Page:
Intel Releases “Upgrade Cards” Which Unlock CPU Features You Already Have

Aug 26th 2014 - by Fix My PC FREE in: Blog Hardware Fixes | 0 Comment

ATTENTION, PLEASE!

Malware may reinstall itself multiple times if you don't delete its core files. This may require tracking down dozens of files in different locations.

We recommend downloading Restoro to eradicate Malware for you (it should cut down the time to about 15 minutes).

>> Download Restoro <<
Intel Releases “Upgrade Cards” Which Unlock CPU Features You Already Have

Intel is one of the world’s largest CPU manufacturers. They’re popular with all types of PC users – from gamers to average users – and that’s why a recent news story has made so many people angry.

Engadget recently posted a picture sent to them from a reader. That picture shows an “Intel Processor Performance Upgrade Card”.

According to the card, PC users can pay $50 to purchase a special unlock code. Then, they enter that special unlock code into their PC to expand their processor’s power and performance.

Apparently, that unlock code unlocks a full extra 1MB of L3 cache – which is a significant performance boost. It won’t quite double your performance but increasing the L3 cache will have noticeable impacts on all parts of your PC.

intel

PC users are mad

PC users aren’t thrilled with these cards. The cards mean that Intel deliberately restricts processor performance until consumers pay a little more to enjoy the full experience.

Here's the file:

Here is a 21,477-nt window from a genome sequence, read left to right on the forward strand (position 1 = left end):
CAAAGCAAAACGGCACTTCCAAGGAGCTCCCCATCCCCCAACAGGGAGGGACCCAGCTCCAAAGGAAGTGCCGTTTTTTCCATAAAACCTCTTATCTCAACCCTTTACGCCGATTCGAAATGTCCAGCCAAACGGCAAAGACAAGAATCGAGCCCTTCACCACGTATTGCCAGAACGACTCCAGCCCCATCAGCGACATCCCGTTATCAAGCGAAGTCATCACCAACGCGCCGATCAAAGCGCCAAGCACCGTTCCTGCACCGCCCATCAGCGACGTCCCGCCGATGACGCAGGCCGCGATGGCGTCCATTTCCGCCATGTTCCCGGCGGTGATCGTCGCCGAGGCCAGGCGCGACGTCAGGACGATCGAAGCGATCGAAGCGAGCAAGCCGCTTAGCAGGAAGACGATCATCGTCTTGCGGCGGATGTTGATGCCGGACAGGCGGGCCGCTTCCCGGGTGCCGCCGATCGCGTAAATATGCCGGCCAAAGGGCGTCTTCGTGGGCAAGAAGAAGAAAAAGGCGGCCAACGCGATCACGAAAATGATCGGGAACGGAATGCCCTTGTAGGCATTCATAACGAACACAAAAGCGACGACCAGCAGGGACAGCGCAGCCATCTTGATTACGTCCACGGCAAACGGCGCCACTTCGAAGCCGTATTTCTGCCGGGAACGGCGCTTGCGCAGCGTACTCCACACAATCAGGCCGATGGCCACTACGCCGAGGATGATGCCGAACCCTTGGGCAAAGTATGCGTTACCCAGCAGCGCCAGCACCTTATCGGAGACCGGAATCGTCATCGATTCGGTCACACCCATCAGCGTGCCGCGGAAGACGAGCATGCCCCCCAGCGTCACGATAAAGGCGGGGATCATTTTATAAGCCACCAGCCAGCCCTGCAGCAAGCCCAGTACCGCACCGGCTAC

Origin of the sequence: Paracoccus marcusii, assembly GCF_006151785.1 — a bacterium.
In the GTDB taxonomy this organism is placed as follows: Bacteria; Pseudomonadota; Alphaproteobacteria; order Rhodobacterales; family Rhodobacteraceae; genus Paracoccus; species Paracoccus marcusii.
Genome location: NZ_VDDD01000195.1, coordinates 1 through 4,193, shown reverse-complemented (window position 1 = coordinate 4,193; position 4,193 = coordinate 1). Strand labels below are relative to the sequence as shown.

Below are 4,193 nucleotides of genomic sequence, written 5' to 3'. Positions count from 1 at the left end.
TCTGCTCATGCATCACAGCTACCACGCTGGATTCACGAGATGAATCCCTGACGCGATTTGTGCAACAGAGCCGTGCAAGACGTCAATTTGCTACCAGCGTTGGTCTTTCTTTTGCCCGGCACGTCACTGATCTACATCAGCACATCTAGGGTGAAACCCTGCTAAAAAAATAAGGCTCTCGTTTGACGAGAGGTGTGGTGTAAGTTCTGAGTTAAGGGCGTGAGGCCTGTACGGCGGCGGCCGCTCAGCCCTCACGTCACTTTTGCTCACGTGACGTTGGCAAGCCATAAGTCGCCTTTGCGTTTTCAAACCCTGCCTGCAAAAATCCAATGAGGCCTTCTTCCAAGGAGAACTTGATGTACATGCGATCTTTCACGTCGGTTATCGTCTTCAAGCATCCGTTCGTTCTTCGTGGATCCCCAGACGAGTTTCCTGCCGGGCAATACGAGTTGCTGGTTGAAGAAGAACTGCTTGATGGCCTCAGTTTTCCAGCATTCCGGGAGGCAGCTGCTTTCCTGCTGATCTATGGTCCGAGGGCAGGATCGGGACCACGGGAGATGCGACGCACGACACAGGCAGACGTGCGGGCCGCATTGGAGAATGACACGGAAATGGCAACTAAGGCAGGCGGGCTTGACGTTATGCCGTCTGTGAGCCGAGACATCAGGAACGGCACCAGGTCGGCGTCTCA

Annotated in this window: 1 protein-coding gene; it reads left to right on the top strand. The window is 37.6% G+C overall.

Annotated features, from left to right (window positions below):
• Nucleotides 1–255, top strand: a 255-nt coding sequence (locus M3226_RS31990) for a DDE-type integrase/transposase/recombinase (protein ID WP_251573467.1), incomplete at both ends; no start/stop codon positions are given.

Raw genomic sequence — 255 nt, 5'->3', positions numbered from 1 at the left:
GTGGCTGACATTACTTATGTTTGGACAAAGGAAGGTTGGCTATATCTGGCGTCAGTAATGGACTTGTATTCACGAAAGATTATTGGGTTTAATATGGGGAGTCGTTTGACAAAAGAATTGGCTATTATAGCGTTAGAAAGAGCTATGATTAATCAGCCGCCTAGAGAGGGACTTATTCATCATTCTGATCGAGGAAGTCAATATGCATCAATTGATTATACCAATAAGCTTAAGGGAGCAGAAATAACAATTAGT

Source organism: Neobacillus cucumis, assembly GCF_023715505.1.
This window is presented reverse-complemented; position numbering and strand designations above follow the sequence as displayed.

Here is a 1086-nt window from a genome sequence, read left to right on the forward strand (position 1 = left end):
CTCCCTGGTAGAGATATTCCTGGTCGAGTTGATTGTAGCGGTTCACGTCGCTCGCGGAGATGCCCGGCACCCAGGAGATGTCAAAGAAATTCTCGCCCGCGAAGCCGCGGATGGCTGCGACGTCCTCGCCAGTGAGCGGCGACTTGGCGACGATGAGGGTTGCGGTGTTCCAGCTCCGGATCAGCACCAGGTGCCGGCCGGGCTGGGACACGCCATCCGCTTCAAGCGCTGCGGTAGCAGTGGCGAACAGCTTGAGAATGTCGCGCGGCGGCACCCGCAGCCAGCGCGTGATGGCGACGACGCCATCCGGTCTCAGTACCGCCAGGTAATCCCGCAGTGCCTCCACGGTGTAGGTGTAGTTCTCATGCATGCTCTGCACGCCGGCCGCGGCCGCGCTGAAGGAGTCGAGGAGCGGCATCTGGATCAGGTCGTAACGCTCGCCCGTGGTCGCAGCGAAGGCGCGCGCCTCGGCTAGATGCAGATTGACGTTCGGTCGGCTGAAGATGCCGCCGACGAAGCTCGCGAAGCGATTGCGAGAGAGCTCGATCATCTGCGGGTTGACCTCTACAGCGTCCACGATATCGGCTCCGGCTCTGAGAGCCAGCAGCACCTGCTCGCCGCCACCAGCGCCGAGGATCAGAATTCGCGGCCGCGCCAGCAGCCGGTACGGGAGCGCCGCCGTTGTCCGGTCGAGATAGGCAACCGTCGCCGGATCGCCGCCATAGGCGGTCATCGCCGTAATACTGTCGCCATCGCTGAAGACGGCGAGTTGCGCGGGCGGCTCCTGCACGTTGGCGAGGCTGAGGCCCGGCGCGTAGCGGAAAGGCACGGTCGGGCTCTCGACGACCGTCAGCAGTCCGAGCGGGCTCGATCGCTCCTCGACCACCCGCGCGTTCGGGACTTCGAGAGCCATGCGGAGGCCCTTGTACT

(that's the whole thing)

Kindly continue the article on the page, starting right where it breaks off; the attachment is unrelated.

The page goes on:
The hardware capabilities are still on that card, and they’re just waiting to be unlocked.

It’s kind of like when video game manufacturers release “Free Zero Day DLC” and other promotions: you’re taking away value from the game without reducing the cost, then re-adding that value and expecting people to pay the added cost.

It’s a messed up system.

However, this system could appeal to lower-end PC users who are searching for an easy way to upgrade their systems without totally replacing their PCs.

Fortunately, Intel isn’t releasing these cards to the mass marketplace yet. The cards are being tested in a few choice markets and are only available for certain low-end processors and computers.

So don’t freak out, PC users: Intel hasn’t turned their backs on us. But if this card system becomes more mainstream, you can expect to see a lot of backlash from the community.

No Comment

Leave a Reply

Name Required

Website